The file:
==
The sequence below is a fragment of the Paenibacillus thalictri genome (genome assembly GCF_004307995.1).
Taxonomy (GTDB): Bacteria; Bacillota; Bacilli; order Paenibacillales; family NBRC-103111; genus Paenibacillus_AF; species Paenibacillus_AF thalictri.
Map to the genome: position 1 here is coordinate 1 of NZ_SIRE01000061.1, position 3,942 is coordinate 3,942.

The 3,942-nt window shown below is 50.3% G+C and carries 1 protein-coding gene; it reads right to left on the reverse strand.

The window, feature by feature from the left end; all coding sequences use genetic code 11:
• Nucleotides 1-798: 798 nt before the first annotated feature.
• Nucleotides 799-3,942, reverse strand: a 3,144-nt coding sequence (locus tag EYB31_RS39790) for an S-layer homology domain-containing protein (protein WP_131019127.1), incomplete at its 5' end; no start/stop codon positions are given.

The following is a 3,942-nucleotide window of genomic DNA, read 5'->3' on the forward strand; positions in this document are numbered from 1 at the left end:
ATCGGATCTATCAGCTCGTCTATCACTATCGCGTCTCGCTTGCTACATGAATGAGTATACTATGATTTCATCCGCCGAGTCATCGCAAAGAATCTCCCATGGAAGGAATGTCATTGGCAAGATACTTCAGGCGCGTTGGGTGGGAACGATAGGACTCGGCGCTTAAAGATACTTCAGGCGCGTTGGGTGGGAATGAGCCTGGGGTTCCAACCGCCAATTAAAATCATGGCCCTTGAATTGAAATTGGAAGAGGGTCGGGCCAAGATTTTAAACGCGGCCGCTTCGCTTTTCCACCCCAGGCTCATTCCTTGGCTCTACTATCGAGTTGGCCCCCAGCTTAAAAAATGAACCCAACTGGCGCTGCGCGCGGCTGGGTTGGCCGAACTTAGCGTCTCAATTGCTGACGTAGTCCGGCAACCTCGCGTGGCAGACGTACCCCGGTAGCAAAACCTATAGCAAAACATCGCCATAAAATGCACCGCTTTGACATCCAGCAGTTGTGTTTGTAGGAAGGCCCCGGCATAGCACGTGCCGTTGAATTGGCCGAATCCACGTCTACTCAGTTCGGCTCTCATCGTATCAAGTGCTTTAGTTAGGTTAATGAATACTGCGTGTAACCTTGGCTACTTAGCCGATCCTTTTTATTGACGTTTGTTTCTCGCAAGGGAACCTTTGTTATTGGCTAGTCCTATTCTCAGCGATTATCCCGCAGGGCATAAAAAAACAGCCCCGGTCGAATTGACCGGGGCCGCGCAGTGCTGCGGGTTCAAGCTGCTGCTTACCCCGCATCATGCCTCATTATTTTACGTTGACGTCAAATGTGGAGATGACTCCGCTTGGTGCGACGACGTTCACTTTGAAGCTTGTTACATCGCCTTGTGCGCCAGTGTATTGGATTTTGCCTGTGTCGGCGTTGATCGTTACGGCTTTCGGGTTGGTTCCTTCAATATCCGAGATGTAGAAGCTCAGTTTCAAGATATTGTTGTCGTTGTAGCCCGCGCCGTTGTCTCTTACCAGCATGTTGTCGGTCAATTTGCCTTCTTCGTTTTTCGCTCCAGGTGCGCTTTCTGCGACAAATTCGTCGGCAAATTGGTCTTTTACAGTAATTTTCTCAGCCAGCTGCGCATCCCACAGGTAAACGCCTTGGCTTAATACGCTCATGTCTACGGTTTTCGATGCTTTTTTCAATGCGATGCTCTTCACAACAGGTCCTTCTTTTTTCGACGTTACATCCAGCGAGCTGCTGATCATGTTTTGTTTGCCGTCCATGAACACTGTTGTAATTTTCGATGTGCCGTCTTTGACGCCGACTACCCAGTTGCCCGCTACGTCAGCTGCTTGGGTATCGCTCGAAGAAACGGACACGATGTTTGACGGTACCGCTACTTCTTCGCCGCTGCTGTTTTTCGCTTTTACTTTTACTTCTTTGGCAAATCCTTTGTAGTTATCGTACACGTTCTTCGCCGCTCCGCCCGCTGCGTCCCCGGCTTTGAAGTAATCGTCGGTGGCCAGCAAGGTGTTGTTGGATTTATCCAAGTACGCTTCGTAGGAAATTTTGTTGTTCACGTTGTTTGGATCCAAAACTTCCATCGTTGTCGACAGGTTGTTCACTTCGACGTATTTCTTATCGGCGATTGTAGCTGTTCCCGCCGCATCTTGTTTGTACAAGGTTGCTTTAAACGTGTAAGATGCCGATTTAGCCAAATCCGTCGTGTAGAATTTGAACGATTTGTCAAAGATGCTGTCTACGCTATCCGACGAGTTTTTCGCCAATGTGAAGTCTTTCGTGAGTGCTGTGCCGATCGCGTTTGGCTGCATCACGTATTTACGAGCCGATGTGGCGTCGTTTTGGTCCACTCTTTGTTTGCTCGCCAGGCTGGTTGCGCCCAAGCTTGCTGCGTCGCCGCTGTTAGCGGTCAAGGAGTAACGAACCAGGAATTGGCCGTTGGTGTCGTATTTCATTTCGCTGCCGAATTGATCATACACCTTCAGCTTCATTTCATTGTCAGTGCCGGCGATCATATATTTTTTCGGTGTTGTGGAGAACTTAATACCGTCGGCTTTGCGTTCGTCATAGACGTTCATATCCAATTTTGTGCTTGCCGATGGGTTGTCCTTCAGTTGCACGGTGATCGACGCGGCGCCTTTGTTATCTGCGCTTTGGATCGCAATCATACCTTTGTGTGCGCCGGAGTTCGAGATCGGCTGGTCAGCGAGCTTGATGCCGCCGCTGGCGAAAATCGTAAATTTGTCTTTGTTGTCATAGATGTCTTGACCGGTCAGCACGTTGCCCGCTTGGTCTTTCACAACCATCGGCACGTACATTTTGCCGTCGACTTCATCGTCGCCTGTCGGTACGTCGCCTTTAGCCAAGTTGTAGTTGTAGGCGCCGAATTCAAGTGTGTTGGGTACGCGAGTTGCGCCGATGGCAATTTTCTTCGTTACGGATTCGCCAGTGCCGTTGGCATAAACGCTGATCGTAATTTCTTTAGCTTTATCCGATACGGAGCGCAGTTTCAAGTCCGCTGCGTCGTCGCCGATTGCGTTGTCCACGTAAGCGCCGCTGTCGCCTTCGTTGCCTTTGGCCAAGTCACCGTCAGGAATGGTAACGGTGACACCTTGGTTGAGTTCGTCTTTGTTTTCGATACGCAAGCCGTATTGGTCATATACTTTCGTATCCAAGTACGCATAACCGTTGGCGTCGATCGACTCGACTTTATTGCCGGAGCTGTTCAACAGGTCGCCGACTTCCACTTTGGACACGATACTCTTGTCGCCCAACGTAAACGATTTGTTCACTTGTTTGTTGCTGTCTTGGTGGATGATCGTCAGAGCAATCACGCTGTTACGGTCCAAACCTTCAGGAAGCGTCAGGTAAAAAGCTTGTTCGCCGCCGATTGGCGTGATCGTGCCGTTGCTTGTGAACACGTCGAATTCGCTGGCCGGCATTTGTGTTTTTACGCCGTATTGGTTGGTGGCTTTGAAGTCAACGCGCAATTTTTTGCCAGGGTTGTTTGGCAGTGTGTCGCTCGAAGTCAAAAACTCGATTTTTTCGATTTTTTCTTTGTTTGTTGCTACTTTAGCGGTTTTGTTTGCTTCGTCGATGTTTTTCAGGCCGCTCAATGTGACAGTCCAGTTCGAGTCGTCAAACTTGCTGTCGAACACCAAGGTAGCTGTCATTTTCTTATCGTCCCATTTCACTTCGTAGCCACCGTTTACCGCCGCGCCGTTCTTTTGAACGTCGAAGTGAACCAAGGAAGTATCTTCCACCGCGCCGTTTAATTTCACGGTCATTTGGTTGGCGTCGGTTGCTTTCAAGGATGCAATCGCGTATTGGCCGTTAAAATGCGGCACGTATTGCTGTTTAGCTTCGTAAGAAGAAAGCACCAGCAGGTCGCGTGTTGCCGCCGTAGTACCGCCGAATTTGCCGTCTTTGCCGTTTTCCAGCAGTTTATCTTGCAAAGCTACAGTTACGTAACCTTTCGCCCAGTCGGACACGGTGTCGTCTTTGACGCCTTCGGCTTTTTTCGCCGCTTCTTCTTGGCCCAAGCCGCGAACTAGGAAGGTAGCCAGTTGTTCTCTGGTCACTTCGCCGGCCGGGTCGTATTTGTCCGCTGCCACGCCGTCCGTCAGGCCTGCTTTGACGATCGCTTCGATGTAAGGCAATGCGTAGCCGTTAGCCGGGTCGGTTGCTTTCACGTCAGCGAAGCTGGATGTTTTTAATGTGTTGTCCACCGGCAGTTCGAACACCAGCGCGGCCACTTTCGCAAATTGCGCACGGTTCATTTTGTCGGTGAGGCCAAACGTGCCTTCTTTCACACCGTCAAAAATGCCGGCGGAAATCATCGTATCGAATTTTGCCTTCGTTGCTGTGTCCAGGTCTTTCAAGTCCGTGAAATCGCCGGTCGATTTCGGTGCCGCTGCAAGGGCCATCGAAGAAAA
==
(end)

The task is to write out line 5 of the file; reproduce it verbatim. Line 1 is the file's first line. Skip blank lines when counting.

The window, feature by feature from the left end; all coding sequences use genetic code 11: